Have to say I lean toward this sentiment. I continue to lose respect for Obama now that he’s said there will be no investigations of the Bush administration – let’s let by-gones be by-gones. And this – well, I’d have respected him more if he’d just admitted his blind spot when he invited Warren. He’s placating us; he still doesn’t get it. Here, eat this and be quiet. It’s patronizing and it sucks.

  • mark

    Obama gives queers a puppy too…BITE ME!
    Josh DuBois sucking up to Tony Perkins and Lamb of Southern Baptists makes Obama’s team equally hateful if not worse than the Reign of Cheney. If Obama wants to appease queers, DUMP DuBois publicly,and retract Tim Kaine as DNC choice. btw Since when does a president PICK who leads the Party?
    SAME you can believe in.
    The idiocy that Democrats will except Tim Kaine as head of the DNC without a FIRESTORM is not what we contributed MILLIONS and 2 years of carrying Obama’s water.
    Attempting to make the DNC the RNC with an anti-gay, anti-CHOICE, anti-Labor, anti-Green Iraq War Hawk Tim Kaine makes no sense, America just said…OH HELL NO, to that.

  • Chris

    I do know that Gene Robinson knew of this invitation for more than two weeks before it was in the press. He was asked to keep it relatively quiet until an official announcement was made. He told me in a private conversation and he told a crowd at the Cathedral in Miami at the end of December. Perhaps it was planned all along. Who knows?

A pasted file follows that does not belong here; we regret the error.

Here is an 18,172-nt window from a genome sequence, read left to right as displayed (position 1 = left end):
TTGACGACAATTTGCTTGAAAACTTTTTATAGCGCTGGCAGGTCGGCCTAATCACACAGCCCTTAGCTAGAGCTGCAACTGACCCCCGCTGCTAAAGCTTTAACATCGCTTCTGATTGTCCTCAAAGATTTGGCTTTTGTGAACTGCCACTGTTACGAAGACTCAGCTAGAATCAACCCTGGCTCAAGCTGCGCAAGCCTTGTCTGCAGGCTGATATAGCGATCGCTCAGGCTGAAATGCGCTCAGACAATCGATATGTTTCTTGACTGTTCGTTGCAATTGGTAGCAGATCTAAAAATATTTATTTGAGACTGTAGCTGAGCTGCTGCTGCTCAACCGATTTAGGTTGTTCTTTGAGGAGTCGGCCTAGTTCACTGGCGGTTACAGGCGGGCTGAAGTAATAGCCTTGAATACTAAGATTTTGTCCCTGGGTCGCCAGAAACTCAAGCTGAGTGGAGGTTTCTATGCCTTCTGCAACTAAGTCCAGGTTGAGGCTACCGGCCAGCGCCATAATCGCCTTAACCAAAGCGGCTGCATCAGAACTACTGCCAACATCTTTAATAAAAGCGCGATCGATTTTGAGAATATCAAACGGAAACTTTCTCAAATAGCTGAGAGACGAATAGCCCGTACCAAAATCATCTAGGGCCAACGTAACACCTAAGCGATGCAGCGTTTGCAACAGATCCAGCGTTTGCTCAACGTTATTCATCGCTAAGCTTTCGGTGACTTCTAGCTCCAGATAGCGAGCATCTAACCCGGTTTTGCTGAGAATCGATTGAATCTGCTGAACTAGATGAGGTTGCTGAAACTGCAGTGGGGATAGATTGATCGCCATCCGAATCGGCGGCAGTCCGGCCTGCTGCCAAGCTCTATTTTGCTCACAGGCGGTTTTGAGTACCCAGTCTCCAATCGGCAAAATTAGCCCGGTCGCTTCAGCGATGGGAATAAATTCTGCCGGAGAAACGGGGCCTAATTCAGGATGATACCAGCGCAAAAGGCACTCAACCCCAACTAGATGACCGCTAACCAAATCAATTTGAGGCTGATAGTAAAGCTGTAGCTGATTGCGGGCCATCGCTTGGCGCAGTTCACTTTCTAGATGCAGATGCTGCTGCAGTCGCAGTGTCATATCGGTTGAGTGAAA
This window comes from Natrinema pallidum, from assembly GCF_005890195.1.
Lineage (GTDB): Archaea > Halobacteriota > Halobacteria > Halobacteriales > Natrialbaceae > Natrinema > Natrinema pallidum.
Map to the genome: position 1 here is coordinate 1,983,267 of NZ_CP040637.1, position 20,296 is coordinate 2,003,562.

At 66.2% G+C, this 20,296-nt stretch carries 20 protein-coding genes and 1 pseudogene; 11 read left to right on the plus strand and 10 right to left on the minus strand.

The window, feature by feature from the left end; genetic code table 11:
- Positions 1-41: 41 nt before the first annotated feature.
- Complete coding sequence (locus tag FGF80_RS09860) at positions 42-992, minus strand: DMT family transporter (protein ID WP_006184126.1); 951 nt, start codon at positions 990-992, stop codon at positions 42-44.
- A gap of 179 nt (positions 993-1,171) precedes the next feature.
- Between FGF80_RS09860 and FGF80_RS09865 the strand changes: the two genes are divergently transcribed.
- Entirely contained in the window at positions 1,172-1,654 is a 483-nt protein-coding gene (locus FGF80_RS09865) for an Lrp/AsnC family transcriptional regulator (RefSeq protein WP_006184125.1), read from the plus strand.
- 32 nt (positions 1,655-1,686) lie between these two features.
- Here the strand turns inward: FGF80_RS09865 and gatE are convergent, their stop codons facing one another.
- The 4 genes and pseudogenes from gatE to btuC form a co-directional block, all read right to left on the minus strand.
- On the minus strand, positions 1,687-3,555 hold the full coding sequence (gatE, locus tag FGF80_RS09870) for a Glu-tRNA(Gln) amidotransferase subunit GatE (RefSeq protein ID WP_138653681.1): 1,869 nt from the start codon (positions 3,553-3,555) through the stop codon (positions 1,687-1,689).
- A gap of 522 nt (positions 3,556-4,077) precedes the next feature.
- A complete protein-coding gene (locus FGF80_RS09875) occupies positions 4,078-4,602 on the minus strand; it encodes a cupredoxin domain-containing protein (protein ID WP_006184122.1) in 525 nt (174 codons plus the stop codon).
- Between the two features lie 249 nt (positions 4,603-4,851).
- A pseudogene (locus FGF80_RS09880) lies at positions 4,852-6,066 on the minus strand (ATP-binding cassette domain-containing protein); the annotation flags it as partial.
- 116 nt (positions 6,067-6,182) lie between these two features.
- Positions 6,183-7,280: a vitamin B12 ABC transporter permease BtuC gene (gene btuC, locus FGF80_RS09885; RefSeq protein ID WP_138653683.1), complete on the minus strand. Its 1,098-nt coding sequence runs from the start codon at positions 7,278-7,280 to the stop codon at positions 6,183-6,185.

• Chris

    One more thing…I love how RaptureWatch refers to him as Eugene Robison….not his name.

  • Alfredo Munoz

    Sharpton is a race racketeer who will sell himself to the highest bidder.


    @ShoesShoesShoes: @ShoesShoesShoes: Thank you, thank you so much for your positive take on this!
    Barack Obama’s greatest strength is his ability, and belief, in bringing people who disagree to the same table. He knows, only too well growing up black in the 60’s and 70’s, that freedom for the oppressed can only truly happen when we (the oppressed and the oppressor) come willingly to that table. If people are so angry or scared that they won’t come to the table, no dialogue will happen, and change has no hope.
    Rick Warren represents the conservative Christian (but far from the most conservative) in this country, and Gene Robinson represents the liberal. I say we celebrate this! And still keep speaking our truths and exposing oppression!

  • Geoff Staples

    Does Robinson make up for Warren? In two words, “Hell No!”